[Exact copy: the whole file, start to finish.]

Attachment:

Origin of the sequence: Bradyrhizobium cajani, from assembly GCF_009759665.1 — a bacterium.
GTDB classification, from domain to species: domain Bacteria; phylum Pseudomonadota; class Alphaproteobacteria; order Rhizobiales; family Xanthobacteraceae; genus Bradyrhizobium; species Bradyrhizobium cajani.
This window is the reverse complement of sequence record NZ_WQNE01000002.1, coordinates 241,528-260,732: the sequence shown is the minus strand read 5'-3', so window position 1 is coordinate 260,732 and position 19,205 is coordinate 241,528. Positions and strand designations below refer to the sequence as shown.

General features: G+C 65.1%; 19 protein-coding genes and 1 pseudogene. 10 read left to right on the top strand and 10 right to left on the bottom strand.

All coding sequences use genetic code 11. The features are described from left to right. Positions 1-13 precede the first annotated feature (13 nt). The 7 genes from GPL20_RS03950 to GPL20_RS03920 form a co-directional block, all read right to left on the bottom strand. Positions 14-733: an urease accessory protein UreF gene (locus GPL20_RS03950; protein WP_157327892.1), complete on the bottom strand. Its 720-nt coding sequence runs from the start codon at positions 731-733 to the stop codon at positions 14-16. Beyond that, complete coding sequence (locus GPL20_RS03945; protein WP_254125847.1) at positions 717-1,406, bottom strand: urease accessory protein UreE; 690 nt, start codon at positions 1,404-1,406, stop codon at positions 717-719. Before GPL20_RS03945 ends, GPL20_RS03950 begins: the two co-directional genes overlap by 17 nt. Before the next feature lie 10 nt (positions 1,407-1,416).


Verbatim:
Origin of the sequence: Bradyrhizobium cajani, from assembly GCF_009759665.1 — a bacterium.
GTDB classification, from domain to species: domain Bacteria; phylum Pseudomonadota; class Alphaproteobacteria; order Rhizobiales; family Xanthobacteraceae; genus Bradyrhizobium; species Bradyrhizobium cajani.
This window is the reverse complement of sequence record NZ_WQNE01000002.1, coordinates 241,528-260,732: the sequence shown is the minus strand read 5'-3', so window position 1 is coordinate 260,732 and position 19,205 is coordinate 241,528. Positions and strand designations below refer to the sequence as shown.

General features: G+C 65.1%; 19 protein-coding genes and 1 pseudogene. 10 read left to right on the top strand and 10 right to left on the bottom strand.

All coding sequences use genetic code 11. The features are described from left to right. Positions 1-13 precede the first annotated feature (13 nt). The 7 genes from GPL20_RS03950 to GPL20_RS03920 form a co-directional block, all read right to left on the bottom strand. Positions 14-733: an urease accessory protein UreF gene (locus GPL20_RS03950; protein WP_157327892.1), complete on the bottom strand. Its 720-nt coding sequence runs from the start codon at positions 731-733 to the stop codon at positions 14-16. Beyond that, complete coding sequence (locus GPL20_RS03945; protein WP_254125847.1) at positions 717-1,406, bottom strand: urease accessory protein UreE; 690 nt, start codon at positions 1,404-1,406, stop codon at positions 717-719. Before GPL20_RS03945 ends, GPL20_RS03950 begins: the two co-directional genes overlap by 17 nt. Before the next feature lie 10 nt (positions 1,407-1,416).